But then again, I am a fool. Over and over again I have opened my heart to my errant children, only to have a similar pattern of behavior repeated. I'm never sure, really, who is the fool: the kid or me. Perhaps the answer is both, but for different reasons.

Our clergy gathering begins with conversation, then proceeds with morning prayer (including a hymn sing of sorts) and holy communion. The gospel reading cites the sadducees and pharisees who were so preoccupied with their own self-righteousness that they had little time for compassion, especially for the outcast. I can feel my inner person grinding because of the relevancy. Among the hymns we sing is one that includes these lyrics:

Differently abled, differently labeled widen the circle round Jesus Christ:
Crutches and stigmas, cultures' enigmas all come together round Jesus Christ.


My soul is pushing back. "Yeah, yeah, yeah" I hear my soul say. But deeper still I hear the quiet voice of the One saying, "This is your son. He has disabilities, he is labeled, he is stigmatic, he is enigmatic."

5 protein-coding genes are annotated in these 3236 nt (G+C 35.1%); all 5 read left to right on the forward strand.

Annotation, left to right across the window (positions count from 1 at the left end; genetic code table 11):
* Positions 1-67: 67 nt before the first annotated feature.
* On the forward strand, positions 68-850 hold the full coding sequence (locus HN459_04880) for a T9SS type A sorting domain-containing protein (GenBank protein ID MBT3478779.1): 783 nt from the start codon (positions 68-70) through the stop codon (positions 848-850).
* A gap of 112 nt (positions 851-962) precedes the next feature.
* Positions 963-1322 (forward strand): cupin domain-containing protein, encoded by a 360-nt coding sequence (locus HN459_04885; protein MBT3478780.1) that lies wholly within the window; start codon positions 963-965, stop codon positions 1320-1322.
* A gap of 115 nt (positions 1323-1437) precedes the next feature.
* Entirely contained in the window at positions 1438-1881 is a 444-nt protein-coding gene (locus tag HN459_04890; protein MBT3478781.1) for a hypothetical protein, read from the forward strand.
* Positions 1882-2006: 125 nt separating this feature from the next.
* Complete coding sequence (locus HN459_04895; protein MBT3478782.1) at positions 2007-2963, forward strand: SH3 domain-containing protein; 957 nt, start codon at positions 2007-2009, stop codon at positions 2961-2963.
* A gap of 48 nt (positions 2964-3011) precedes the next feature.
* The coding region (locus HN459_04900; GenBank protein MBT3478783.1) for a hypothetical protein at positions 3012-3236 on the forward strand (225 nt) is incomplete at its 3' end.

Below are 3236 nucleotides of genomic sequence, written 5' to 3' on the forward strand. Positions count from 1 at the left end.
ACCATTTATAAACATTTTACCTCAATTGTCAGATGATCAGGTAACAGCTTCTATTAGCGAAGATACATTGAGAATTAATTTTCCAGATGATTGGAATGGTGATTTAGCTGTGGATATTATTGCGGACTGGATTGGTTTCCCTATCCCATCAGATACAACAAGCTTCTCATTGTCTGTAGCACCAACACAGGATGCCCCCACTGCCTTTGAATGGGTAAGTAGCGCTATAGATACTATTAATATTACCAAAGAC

Another song was suggested which included a reference to prisoners, and I knew that I was in a moment of reluctant spiritual awakening. But God is like that sometimes, many times maybe; a relentless sentinel for compassion and selflessness.

While we are singing the hymns I receive a text from my son. "I'm really sorry for having to put you through this ... I know I have been an ass and just been seemingly taking advantage of you and mom. For now I'm gonna shape up and follow house rules and everything. I really need to put my life together. I've just been really down and depressed lately. I apologize."

This is not revelatory. It is reactionary, and it has occurred numerous times before. He gets in trouble, needs money, and suddenly penitence flows forth.

But I'm a fool. Have I mentioned that? I have a tender heart, and I love my kids, even when they use me and speak disrespectfully to me and take advantage of my good nature.